If it seems the Johnny Depp defamation case against ex-wife Amber Heard is taking longer than it should, send your objection to the objectors.
Over the past month, attorneys for both sides have lobbed an abundance of objections to witness questioning in the Fairfax, Virginia, courtroom – mostly for “hearsay.” The judge is sustaining a lot of those objections. Which leads to more sidebars. Which leads to more objections.
And it doesn’t have to be that way.
“I think the judge has tremendous judicial temperament, but I strongly disagree, respectfully, with a lot of her rulings,” Law & Crime analysts Gene Rossi said during a Thursday lunch-break livestream of the trial, which you can watch here (and rewind to see his comments).
“If you’re quoting someone outside of the courtroom, that’s hearsay,” he said, even if it’s yourself. “So I’m on the witness stand, and I’m (quoting myself) saying something to (someone) outside the courtroom, that is technically hearsay.”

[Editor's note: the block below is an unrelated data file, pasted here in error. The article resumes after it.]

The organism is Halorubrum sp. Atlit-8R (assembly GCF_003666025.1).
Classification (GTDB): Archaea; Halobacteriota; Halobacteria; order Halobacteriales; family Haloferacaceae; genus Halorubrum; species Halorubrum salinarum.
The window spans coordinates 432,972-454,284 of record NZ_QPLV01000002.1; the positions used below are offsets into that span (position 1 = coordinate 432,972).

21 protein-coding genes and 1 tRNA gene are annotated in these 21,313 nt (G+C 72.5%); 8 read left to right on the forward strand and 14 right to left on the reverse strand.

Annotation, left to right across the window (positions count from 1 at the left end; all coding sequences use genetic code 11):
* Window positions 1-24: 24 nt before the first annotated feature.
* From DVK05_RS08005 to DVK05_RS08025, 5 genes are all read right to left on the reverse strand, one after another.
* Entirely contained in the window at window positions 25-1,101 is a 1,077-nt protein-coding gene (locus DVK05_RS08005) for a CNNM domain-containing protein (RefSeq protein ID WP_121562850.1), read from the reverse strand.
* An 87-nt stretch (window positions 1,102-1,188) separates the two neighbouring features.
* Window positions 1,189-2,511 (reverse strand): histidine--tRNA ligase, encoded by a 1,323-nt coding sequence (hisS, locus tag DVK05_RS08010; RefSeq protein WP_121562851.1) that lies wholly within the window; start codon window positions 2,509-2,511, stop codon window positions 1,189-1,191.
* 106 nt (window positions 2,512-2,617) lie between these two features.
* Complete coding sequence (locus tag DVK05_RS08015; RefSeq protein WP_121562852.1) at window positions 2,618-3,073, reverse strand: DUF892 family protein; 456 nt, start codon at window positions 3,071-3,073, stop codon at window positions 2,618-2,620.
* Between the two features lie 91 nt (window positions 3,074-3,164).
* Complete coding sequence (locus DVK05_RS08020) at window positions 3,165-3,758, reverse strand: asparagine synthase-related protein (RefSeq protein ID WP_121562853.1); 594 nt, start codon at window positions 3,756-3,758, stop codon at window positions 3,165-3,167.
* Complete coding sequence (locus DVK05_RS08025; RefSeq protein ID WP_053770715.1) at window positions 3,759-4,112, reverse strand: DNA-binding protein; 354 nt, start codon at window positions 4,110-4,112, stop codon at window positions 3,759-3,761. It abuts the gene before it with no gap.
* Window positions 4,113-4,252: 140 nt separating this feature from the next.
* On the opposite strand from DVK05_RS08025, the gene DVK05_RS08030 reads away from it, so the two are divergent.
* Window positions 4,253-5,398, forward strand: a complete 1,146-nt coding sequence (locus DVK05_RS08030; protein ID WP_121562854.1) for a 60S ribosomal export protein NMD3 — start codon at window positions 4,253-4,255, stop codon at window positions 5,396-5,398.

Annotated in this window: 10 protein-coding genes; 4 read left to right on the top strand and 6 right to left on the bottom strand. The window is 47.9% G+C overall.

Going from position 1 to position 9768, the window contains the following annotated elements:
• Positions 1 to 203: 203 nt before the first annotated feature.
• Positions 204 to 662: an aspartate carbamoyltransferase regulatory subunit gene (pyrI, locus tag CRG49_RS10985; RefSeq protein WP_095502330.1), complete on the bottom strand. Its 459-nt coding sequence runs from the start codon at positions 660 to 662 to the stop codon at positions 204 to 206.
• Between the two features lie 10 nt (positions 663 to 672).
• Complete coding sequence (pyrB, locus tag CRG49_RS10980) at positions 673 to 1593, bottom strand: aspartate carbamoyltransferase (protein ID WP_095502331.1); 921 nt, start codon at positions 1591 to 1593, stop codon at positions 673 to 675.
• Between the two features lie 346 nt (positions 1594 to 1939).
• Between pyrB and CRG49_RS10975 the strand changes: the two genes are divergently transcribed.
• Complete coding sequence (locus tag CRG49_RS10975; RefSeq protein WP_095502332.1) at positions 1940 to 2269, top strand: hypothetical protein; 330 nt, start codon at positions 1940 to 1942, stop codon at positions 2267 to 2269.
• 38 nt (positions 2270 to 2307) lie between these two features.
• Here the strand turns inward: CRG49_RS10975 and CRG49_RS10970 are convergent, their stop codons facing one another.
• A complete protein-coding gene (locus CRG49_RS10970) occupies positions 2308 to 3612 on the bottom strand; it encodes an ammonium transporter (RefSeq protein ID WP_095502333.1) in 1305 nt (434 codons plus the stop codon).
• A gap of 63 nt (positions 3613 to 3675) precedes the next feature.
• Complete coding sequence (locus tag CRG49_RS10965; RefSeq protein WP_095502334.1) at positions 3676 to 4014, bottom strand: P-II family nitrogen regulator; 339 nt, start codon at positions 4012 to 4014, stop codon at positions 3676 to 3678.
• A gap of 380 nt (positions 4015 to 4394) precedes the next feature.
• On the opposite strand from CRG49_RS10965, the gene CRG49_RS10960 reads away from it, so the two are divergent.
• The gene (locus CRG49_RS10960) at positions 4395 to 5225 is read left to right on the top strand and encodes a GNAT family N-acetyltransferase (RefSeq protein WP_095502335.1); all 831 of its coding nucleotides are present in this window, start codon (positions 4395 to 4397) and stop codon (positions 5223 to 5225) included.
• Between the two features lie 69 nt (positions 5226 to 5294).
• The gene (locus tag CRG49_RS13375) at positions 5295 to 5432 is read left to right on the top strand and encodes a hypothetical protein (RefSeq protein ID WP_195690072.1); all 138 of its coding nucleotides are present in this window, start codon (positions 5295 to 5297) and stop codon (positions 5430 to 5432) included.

It’s also a very old-fashioned thing to enforce, Rossi said.
“In my 30 years of practicing law, 99% of the judges did not care if I’m quoting myself outside the courtroom, because I’m there to be cross-examined!”
The judge is Penney Azcarate, Chief Justice of the 19th Circuit in Virginia, where she has served since 2015. The Honorable Justice and former Marine, who graduated from Old Dominion and George Mason University School of Law, is eminently experienced, but by no one’s definition “old” – she just has an old-school strike zone for hearsay objections.
“This judge is a purist,” Rossi said. “She is sustaining that objection because academically, technically, it is hearsay. But practically … judges allow it.”
Judge Azcarate sustained hearsay objections multiple times on Thursday alone, reminding Heard during her testimony not to “say what you said,” but to stick only to things she heard Depp (who is in the courtroom, making it OK) say to her.
Messages sent to the Circuit Court in Fairfax were not immediately returned Thursday.